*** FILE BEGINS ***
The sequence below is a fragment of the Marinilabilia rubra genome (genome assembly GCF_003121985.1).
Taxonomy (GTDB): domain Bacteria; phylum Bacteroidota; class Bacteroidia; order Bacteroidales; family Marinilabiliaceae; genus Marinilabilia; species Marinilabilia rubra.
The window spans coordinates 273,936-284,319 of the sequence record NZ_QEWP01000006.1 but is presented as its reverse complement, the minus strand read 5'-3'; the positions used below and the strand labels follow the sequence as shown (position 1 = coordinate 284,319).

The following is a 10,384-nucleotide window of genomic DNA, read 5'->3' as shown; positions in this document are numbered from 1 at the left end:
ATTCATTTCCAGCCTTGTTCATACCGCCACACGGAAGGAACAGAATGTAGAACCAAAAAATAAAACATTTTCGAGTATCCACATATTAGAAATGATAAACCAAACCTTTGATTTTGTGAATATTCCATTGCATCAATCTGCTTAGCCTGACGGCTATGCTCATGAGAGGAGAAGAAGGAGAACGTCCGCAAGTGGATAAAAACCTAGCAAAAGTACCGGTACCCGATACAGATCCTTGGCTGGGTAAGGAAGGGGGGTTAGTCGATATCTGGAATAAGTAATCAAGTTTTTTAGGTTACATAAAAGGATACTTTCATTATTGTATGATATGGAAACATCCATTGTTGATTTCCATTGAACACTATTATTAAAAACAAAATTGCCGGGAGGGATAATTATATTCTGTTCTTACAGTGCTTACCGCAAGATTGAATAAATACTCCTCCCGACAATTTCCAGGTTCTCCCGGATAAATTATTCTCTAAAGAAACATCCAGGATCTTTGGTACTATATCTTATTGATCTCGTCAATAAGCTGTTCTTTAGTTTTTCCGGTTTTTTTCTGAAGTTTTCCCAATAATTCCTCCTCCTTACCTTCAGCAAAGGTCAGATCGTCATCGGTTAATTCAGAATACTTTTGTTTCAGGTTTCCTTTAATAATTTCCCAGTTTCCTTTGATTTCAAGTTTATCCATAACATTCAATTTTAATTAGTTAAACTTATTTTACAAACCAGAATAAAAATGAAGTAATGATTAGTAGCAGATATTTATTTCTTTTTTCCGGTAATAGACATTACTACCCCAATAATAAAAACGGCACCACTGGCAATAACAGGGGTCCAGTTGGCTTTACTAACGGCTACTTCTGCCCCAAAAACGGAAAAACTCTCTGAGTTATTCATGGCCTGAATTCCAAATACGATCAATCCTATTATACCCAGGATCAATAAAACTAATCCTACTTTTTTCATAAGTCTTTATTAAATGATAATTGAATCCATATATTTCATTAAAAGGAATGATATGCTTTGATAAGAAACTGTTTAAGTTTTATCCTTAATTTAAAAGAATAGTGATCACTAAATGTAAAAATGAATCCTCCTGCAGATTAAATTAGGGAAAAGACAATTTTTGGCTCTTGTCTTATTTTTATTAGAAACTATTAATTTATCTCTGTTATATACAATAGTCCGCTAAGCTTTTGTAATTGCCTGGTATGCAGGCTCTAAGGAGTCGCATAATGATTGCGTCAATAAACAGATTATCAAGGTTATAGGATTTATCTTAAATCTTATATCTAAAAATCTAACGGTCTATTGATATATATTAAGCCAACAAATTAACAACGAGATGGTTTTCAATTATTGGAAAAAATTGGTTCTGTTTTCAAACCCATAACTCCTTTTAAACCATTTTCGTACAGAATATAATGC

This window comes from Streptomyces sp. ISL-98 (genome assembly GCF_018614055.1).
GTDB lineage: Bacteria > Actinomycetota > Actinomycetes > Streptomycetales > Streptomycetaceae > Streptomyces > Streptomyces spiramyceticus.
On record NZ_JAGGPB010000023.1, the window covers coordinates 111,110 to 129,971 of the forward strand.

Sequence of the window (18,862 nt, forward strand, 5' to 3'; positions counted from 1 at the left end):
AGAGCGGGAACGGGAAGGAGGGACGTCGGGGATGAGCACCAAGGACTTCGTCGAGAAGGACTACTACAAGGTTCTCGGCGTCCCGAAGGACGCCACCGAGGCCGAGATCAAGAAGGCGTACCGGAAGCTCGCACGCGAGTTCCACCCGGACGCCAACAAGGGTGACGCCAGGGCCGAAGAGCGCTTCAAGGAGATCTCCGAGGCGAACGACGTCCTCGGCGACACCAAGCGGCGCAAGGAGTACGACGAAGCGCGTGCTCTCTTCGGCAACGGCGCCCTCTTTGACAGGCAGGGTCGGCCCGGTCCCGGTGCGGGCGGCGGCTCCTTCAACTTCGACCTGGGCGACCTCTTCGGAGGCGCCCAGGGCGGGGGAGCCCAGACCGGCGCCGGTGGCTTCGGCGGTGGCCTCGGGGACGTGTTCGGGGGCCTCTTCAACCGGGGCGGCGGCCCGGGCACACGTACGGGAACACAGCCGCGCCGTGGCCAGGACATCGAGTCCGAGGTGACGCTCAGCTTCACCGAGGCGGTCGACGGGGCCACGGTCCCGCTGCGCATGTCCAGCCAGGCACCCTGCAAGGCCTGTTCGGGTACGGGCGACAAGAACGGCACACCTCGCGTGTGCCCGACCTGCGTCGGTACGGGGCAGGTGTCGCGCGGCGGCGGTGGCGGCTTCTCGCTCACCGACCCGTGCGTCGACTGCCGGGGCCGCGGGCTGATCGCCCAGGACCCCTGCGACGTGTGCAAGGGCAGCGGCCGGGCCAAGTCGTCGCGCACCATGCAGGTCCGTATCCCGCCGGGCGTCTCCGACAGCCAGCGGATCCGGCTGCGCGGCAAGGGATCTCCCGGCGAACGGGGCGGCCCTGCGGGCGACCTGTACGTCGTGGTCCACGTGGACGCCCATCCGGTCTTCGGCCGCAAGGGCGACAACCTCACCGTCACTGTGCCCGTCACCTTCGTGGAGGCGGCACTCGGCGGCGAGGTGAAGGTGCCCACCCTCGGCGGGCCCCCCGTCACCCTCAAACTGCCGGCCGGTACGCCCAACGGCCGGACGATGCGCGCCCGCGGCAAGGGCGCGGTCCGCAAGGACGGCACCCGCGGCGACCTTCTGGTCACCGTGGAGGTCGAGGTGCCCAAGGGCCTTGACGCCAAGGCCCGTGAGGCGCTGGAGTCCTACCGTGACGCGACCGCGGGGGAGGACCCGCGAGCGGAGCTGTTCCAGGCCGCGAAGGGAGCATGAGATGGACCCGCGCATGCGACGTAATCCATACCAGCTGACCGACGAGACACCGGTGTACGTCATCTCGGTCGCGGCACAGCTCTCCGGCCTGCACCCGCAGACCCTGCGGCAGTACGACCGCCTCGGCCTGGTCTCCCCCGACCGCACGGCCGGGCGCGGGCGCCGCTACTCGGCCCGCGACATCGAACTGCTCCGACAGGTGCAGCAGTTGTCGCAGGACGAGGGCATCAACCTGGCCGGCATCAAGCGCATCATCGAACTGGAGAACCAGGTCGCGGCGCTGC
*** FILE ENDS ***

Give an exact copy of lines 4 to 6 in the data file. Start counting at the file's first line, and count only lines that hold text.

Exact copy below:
The following is a 10,384-nucleotide window of genomic DNA, read 5'->3' as shown; positions in this document are numbered from 1 at the left end:
ATTCATTTCCAGCCTTGTTCATACCGCCACACGGAAGGAACAGAATGTAGAACCAAAAAATAAAACATTTTCGAGTATCCACATATTAGAAATGATAAACCAAACCTTTGATTTTGTGAATATTCCATTGCATCAATCTGCTTAGCCTGACGGCTATGCTCATGAGAGGAGAAGAAGGAGAACGTCCGCAAGTGGATAAAAACCTAGCAAAAGTACCGGTACCCGATACAGATCCTTGGCTGGGTAAGGAAGGGGGGTTAGTCGATATCTGGAATAAGTAATCAAGTTTTTTAGGTTACATAAAAGGATACTTTCATTATTGTATGATATGGAAACATCCATTGTTGATTTCCATTGAACACTATTATTAAAAACAAAATTGCCGGGAGGGATAATTATATTCTGTTCTTACAGTGCTTACCGCAAGATTGAATAAATACTCCTCCCGACAATTTCCAGGTTCTCCCGGATAAATTATTCTCTAAAGAAACATCCAGGATCTTTGGTACTATATCTTATTGATCTCGTCAATAAGCTGTTCTTTAGTTTTTCCGGTTTTTTTCTGAAGTTTTCCCAATAATTCCTCCTCCTTACCTTCAGCAAAGGTCAGATCGTCATCGGTTAATTCAGAATACTTTTGTTTCAGGTTTCCTTTAATAATTTCCCAGTTTCCTTTGATTTCAAGTTTATCCATAACATTCAATTTTAATTAGTTAAACTTATTTTACAAACCAGAATAAAAATGAAGTAATGATTAGTAGCAGATATTTATTTCTTTTTTCCGGTAATAGACATTACTACCCCAATAATAAAAACGGCACCACTGGCAATAACAGGGGTCCAGTTGGCTTTACTAACGGCTACTTCTGCCCCAAAAACGGAAAAACTCTCTGAGTTATTCATGGCCTGAATTCCAAATACGATCAATCCTATTATACCCAGGATCAATAAAACTAATCCTACTTTTTTCATAAGTCTTTATTAAATGATAATTGAATCCATATATTTCATTAAAAGGAATGATATGCTTTGATAAGAAACTGTTTAAGTTTTATCCTTAATTTAAAAGAATAGTGATCACTAAATGTAAAAATGAATCCTCCTGCAGATTAAATTAGGGAAAAGACAATTTTTGGCTCTTGTCTTATTTTTATTAGAAACTATTAATTTATCTCTGTTATATACAATAGTCCGCTAAGCTTTTGTAATTGCCTGGTATGCAGGCTCTAAGGAGTCGCATAATGATTGCGTCAATAAACAGATTATCAAGGTTATAGGATTTATCTTAAATCTTATATCTAAAAATCTAACGGTCTATTGATATATATTAAGCCAACAAATTAACAACGAGATGGTTTTCAATTATTGGAAAAAATTGGTTCTGTTTTCAAACCCATAACTCCTTTTAAACCATTTTCGTACAGAATATAATGC

This window comes from Streptomyces sp. ISL-98 (genome assembly GCF_018614055.1).